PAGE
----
You've gone shopping with your reusable bag, bringing your reusable coffee cup with you, and you're about to buy a product. Great! Not quite. If you've ever walked into a store during re-stocking, then you'll likely see plastic packaging on the floor or on crates, as the employees unload the boxes.


Most major stores import their products weekly from a large depot using large trucks, and when they do, the items often come in plastic packaging. A lot of it. The companies pack the products with plastic packaging to prevent them from getting damaged, however it creates a plastic problem.


The same thing happens when you buy online. Smaller retailers, like those selling through Etsy, often advertise that they use little or no plastic packaging. So aim to buy from local or online stores that are reducing their plastic packaging.


Step 6: Make a Plastic Free Plan

Having a plastic free home is great but what do we do when we're out and about?


How to go plastic free when not at home

First off, create a plan. Over a week, write down all the places you use disposable plastic. Do you still use plastic coffee cups? If so, make a note to bring a reusable coffee cup.

Do you buy a meal deal for lunch? Make a plan to make lunch at home the night before, and bring it with you.

If you still use a plastic shopping bag, get into the habit of bringing a reusable bag with you.

Take a look at the following ways to help you go plastic free.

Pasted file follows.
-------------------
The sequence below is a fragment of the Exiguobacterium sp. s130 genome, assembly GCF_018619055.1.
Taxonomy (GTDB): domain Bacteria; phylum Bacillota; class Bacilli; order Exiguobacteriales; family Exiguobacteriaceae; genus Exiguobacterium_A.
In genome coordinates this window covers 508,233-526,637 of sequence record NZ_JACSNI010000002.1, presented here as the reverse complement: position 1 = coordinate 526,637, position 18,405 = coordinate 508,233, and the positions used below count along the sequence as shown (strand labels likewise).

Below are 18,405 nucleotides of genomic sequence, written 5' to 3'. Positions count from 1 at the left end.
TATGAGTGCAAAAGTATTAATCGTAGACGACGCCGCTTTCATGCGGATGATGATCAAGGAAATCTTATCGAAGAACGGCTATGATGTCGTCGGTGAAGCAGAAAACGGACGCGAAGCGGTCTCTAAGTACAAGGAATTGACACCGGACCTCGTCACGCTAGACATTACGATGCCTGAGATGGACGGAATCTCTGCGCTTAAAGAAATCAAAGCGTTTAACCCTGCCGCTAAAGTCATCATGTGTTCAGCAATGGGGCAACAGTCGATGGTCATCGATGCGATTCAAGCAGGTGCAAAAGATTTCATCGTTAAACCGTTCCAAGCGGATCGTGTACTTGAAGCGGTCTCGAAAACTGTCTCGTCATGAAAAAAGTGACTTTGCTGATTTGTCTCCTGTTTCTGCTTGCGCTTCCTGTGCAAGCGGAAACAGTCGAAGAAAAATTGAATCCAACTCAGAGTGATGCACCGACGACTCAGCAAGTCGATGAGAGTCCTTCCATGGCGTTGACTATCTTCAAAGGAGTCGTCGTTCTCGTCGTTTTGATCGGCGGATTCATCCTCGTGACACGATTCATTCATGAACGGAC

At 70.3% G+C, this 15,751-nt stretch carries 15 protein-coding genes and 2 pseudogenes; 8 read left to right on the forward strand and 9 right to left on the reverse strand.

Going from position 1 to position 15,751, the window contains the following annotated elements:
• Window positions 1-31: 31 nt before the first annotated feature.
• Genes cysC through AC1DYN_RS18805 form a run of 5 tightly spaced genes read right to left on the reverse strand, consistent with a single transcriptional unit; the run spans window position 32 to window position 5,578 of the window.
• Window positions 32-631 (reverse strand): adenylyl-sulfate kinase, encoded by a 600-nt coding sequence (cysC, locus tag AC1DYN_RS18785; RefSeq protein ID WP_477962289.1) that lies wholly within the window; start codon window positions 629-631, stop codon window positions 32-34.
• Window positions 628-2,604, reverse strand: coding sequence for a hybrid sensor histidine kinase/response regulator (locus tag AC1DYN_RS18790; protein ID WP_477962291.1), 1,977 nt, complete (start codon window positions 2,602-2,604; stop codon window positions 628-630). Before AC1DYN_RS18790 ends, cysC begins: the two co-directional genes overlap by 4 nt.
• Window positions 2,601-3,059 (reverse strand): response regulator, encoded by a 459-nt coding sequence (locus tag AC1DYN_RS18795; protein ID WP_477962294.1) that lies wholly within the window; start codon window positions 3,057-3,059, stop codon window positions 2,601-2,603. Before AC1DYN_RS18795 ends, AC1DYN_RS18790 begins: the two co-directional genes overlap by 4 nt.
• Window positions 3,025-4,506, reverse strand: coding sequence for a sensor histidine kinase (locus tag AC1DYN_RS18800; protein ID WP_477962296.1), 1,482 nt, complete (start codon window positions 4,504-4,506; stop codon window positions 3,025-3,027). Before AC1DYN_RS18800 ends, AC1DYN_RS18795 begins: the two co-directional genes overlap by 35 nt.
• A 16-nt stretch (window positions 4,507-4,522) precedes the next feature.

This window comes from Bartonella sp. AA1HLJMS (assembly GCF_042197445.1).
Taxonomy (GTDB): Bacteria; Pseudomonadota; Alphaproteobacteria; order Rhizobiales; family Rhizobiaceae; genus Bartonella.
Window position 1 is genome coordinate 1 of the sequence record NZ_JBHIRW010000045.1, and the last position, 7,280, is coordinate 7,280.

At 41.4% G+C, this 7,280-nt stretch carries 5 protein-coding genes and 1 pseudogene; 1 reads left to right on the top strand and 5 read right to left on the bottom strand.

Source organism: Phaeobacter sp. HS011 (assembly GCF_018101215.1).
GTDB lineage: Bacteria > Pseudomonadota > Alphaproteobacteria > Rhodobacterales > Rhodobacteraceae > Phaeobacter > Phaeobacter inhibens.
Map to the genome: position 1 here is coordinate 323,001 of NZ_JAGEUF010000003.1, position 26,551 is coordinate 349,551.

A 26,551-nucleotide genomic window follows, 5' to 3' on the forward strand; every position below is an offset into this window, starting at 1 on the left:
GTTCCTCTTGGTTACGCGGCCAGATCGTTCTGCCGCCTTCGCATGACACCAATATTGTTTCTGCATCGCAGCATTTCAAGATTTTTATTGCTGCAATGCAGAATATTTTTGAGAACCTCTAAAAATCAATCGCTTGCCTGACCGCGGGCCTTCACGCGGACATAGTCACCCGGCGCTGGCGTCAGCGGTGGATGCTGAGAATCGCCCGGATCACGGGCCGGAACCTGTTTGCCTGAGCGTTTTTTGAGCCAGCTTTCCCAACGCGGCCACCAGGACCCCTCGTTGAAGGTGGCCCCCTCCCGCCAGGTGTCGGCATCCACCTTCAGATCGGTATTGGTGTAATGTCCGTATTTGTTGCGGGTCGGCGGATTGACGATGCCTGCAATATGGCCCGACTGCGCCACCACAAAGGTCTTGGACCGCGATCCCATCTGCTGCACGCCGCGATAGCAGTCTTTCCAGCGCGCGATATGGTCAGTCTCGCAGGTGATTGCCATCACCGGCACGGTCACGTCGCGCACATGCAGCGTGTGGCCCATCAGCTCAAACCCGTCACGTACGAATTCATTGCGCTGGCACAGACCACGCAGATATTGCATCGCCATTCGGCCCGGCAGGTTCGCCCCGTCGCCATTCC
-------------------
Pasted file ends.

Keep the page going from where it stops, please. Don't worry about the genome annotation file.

Online shopping

Major retailers like Amazon, not only still use plastic packaging but also emit millions of tonnes of carbon dioxide into the air, contributing to climate change. Use alternatives to Amazon that support sustainable practices.


Children

Having a baby can be plastic-intensive. However, more and more people are now raising children more eco-consciously. Read the story of this new mum, and her tips for using less plastic.


Covid

The pandemic changed a lot about our lives. Although things are going back to normal, you can read here about to use less plastic during the pandemic.


Reduce your impact further

You could even start to reduce the amount you consume by moving towards minimalist living, which can make you happier and reduce your carbon footprint.



Step 9: Pressure your stores

If there are products that you love but they come in plastic packaging, ask your store (in person or online) if they would change to sustainable packaging. You could even give your plastic back to the companies that made them. Lush, Boots Opticians and H&M all have some recyclable and re-usable schemes already in place.


Share the best (and worst) companies for using plastic on Twitter, Instagram, Snapchat, Facebook and TikTok.


Companies will change to meet demand (and go where the money is), so if they think people will only buy from them if they're sustainable, they will change.





Step 10: Talk about it!

Tell others about the plastic problem and how to go plastic free. We're more likely to make a change to our lifestyle when we see others doing the same. And even little things can build up to have a big effect, whether it be taking your reusable shopping bag to the store, or having a plastic free house.


For other actions that help the planet. Sign up to The Climate App. Launching soon!


References

https://www.theguardian.com/environment/2022/mar/24/microplastics-found-in-human-blood-for-first-time

https://www.theguardian.com/environment/2020/jun/08/more-masks-than-jellyfish-coronavirus-waste-ends-up-in-ocean

https://www.theguardian.com/environment/2020/mar/31/report-reveals-massive-plastic-pollution-footprint-of-drinks-firms

https://www.bbc.co.uk/newsround/62132407

https://friendsoftheearth.uk/plastics/microfibres-plastic-in-our-clothes